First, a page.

Lens: Type: Magnifying Glass

A person’s determination to complete an activity.

Photo: cottonbro
man reaching for a book

People will go out of their way if they are motivated to do something. Their intention drives their actions and keeps them focused on completing the task at hand (Ajzen, 1991). A person who is intent on earning free swag will take time away from other activities and will the time to input My Coke Rewards codes into the Coke website every time they drink Coke products. When someone is intent on completing an activity, they are motivated to complete it, and they focus their attention on it.

Someone sho is determined to complete an activity will also not be as attentive to other stimuli. For example, if people are intent on getting to Space Mountain at the back of Disneyland Theme Park right when the park opens (motivated to avoid long queue lines), anything placed in their way, such as promotional advertising, will likely be ignored. They could also neglect to notice they forgot to put their 3-year-old daughter back in the stroller on Main Street USA, and now they have to go back to find their child.

Intention is more complicated than rewards programs and helpful behavior. Dan Pink talks about this in his TED talk: The Puzzle of Motivation.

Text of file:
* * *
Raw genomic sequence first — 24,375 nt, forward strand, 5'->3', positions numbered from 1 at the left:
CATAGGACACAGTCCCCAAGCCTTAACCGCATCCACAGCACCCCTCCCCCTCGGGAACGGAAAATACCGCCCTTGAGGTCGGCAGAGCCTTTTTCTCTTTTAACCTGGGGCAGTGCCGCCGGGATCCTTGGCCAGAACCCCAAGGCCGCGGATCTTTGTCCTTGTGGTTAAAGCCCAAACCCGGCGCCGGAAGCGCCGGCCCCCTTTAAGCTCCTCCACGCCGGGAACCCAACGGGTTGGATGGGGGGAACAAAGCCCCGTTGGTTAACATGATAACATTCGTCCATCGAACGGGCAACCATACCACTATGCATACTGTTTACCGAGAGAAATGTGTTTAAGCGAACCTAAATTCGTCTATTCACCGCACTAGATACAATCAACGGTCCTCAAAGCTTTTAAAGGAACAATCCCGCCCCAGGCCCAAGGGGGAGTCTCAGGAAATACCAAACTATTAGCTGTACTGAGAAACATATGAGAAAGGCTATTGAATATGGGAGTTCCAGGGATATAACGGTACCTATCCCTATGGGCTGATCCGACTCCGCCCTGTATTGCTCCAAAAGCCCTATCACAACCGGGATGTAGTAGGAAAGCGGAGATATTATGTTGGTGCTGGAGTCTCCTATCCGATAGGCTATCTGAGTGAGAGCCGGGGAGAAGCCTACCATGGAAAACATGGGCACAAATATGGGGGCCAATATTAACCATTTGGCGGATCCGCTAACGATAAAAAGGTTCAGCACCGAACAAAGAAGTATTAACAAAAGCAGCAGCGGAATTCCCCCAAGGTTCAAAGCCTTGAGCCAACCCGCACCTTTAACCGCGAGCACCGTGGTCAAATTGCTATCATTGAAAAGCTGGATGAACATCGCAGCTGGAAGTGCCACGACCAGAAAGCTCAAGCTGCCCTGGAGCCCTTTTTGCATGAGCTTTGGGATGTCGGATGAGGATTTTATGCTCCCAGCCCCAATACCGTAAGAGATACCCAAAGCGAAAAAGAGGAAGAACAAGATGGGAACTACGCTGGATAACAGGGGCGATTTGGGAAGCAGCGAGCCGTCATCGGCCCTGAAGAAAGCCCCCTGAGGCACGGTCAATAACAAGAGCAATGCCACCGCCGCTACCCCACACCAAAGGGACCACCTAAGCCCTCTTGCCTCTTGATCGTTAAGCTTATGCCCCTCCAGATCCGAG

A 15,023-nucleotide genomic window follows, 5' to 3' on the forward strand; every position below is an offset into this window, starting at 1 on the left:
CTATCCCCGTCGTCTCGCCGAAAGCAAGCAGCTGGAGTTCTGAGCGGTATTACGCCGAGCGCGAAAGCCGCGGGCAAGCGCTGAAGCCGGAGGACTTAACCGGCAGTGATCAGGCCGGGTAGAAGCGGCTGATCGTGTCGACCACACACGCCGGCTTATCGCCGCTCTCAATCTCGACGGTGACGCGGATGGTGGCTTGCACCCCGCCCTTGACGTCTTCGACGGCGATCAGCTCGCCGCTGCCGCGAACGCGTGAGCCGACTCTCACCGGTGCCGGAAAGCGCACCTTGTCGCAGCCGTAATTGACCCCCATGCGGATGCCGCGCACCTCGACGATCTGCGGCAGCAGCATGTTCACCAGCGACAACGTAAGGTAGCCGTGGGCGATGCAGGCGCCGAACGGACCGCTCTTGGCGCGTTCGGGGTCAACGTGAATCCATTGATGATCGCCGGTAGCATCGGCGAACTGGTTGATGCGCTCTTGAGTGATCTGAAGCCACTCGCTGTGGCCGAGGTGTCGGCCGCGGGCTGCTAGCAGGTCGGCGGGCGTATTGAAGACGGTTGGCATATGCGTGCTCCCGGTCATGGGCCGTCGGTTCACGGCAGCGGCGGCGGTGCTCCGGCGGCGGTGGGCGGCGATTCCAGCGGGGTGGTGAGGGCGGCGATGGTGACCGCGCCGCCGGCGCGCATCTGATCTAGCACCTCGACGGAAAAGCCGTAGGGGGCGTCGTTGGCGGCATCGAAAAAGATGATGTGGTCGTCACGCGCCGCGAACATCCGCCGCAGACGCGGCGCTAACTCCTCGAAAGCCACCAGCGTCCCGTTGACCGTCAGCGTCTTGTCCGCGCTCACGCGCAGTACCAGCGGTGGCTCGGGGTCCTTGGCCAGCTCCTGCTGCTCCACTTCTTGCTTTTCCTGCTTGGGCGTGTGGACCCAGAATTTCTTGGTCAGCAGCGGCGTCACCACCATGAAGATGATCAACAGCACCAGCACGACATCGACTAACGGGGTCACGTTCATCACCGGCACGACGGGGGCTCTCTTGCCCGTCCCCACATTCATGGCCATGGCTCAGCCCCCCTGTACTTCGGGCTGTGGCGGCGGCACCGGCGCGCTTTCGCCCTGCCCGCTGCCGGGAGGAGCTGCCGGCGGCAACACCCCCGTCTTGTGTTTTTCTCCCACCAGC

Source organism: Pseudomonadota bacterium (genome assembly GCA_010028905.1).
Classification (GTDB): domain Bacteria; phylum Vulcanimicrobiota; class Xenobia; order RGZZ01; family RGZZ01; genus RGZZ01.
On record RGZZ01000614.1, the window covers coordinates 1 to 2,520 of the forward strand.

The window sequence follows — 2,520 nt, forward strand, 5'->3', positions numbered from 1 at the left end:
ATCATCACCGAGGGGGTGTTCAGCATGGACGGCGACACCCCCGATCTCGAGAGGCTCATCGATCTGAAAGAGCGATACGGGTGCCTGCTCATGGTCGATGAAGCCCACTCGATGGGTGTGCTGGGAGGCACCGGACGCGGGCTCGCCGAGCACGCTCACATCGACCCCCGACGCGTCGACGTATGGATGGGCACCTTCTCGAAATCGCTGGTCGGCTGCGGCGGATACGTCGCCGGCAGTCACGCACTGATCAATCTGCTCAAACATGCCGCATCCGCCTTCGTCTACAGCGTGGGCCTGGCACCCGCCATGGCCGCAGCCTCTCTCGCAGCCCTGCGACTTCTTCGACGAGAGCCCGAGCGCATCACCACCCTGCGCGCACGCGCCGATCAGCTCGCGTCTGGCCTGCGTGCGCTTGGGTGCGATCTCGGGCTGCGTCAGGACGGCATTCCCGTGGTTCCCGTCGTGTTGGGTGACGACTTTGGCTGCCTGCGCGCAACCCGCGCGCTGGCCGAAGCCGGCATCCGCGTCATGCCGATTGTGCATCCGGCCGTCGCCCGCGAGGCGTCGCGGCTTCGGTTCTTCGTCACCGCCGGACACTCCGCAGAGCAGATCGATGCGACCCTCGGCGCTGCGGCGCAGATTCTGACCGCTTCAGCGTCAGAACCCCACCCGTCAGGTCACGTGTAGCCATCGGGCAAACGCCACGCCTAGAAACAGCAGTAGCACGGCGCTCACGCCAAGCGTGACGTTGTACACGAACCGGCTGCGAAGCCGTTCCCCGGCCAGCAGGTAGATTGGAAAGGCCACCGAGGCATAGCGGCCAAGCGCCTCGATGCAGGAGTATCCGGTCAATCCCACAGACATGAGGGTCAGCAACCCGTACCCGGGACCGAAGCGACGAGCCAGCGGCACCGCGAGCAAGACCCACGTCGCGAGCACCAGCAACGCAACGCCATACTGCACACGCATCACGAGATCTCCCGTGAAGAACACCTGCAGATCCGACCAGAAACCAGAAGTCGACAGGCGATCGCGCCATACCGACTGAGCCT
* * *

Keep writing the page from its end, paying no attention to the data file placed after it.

Intention Examples

  • A man is motivated to get fit before his high school reunion
  • A married couple is dedicated to improving the way they communicate with one another
  • A child in middle school feels forced to complete an algebra assignment
  • An influencer is dedicated to increasing their Instagram follers by 20% in one year

Concepts Related to Intention

  • Intrinsic Motivation
  • Extrinsic Motivation

Researching Intention

When designers discover a person’s intent in an experience design scene, they can better understand that person’s goal-directed activity. Researching intention reveals what a person is focused on doing and also how focused they are on completing it. With this knowledge, designers can create products, services, and systems that align with intent in-the-moment within an experience design scene. Sometimes, designers may even find they should create outcomes that reduce intent, in cases where a person may be motivated to complete a harmful activity such as smoking or spending too much time using a smartphone.

Questions to Ask About Intention

  • What is this person trying to achieve at this moment?
  • What degree of intent—how potent—is their motivation?
  • Why is this person intent on completing this activity?

Look for These When Researching Intention

  • The way people talk about an activity or goal
  • What people go out of their way to do


References and sources that support the inclusion of this Aspects of Experiences for Design component.


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